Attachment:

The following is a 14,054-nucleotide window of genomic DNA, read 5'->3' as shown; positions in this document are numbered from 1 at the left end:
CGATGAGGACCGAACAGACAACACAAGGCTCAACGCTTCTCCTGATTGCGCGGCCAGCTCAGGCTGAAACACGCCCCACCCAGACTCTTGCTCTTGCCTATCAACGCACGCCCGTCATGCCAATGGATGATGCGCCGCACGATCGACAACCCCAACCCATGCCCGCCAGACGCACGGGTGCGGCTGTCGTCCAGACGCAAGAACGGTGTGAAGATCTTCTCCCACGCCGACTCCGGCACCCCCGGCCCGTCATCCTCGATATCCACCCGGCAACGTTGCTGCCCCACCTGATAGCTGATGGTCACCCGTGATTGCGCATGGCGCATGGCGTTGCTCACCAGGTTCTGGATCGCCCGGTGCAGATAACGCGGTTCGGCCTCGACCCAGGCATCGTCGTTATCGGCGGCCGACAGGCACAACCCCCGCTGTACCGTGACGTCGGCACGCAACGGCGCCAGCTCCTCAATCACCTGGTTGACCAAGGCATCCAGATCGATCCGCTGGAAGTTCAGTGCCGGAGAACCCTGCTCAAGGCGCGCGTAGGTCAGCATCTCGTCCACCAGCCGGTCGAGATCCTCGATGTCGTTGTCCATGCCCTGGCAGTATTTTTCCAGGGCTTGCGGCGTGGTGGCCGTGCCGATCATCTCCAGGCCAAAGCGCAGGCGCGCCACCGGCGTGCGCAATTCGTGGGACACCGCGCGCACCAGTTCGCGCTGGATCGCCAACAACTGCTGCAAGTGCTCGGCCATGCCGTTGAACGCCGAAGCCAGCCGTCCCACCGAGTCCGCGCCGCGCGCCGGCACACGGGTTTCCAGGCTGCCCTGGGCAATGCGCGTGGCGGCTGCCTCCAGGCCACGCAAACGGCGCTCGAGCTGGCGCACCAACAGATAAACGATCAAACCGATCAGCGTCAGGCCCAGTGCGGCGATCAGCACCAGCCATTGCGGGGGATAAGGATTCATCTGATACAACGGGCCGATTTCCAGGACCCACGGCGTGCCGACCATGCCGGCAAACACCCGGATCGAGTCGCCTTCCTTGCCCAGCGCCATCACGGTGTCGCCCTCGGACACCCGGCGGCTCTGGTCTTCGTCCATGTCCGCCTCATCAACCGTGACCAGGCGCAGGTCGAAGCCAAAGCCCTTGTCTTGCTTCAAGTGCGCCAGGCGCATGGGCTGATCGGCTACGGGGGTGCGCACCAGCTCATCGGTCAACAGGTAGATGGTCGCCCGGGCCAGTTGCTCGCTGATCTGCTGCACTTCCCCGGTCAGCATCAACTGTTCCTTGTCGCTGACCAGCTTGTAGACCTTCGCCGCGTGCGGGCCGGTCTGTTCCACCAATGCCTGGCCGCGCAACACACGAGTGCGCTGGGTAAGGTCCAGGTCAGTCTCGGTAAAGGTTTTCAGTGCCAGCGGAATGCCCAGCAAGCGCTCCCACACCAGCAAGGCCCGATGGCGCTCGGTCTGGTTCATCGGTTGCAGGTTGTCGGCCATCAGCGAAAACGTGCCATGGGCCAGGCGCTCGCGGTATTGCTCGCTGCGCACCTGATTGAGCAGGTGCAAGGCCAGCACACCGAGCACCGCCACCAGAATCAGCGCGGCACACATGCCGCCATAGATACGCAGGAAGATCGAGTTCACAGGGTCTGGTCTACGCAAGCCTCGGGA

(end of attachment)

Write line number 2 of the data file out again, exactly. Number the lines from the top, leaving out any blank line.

CGATGAGGACCGAACAGACAACACAAGGCTCAACGCTTCTCCTGATTGCGCGGCCAGCTCAGGCTGAAACACGCCCCACCCAGACTCTTGCTCTTGCCTATCAACGCACGCCCGTCATGCCAATGGATGATGCGCCGCACGATCGACAACCCCAACCCATGCCCGCCAGACGCACGGGTGCGGCTGTCGTCCAGACGCAAGAACGGTGTGAAGATCTTCTCCCACGCCGACTCCGGCACCCCCGGCCCGTCATCCTCGATATCCACCCGGCAACGTTGCTGCCCCACCTGATAGCTGATGGTCACCCGTGATTGCGCATGGCGCATGGCGTTGCTCACCAGGTTCTGGATCGCCCGGTGCAGATAACGCGGTTCGGCCTCGACCCAGGCATCGTCGTTATCGGCGGCCGACAGGCACAACCCCCGCTGTACCGTGACGTCGGCACGCAACGGCGCCAGCTCCTCAATCACCTGGTTGACCAAGGCATCCAGATCGATCCGCTGGAAGTTCAGTGCCGGAGAACCCTGCTCAAGGCGCGCGTAGGTCAGCATCTCGTCCACCAGCCGGTCGAGATCCTCGATGTCGTTGTCCATGCCCTGGCAGTATTTTTCCAGGGCTTGCGGCGTGGTGGCCGTGCCGATCATCTCCAGGCCAAAGCGCAGGCGCGCCACCGGCGTGCGCAATTCGTGGGACACCGCGCGCACCAGTTCGCGCTGGATCGCCAACAACTGCTGCAAGTGCTCGGCCATGCCGTTGAACGCCGAAGCCAGCCGTCCCACCGAGTCCGCGCCGCGCGCCGGCACACGGGTTTCCAGGCTGCCCTGGGCAATGCGCGTGGCGGCTGCCTCCAGGCCACGCAAACGGCGCTCGAGCTGGCGCACCAACAGATAAACGATCAAACCGATCAGCGTCAGGCCCAGTGCGGCGATCAGCACCAGCCATTGCGGGGGATAAGGATTCATCTGATACAACGGGCCGATTTCCAGGACCCACGGCGTGCCGACCATGCCGGCAAACACCCGGATCGAGTCGCCTTCCTTGCCCAGCGCCATCACGGTGTCGCCCTCGGACACCCGGCGGCTCTGGTCTTCGTCCATGTCCGCCTCATCAACCGTGACCAGGCGCAGGTCGAAGCCAAAGCCCTTGTCTTGCTTCAAGTGCGCCAGGCGCATGGGCTGATCGGCTACGGGGGTGCGCACCAGCTCATCGGTCAACAGGTAGATGGTCGCCCGGGCCAGTTGCTCGCTGATCTGCTGCACTTCCCCGGTCAGCATCAACTGTTCCTTGTCGCTGACCAGCTTGTAGACCTTCGCCGCGTGCGGGCCGGTCTGTTCCACCAATGCCTGGCCGCGCAACACACGAGTGCGCTGGGTAAGGTCCAGGTCAGTCTCGGTAAAGGTTTTCAGTGCCAGCGGAATGCCCAGCAAGCGCTCCCACACCAGCAAGGCCCGATGGCGCTCGGTCTGGTTCATCGGTTGCAGGTTGTCGGCCATCAGCGAAAACGTGCCATGGGCCAGGCGCTCGCGGTATTGCTCGCTGCGCACCTGATTGAGCAGGTGCAAGGCCAGCACACCGAGCACCGCCACCAGAATCAGCGCGGCACACATGCCGCCATAGATACGCAGGAAGATCGAGTTCACAGGGTCTGGTCTACGCAAGCCTCGGGA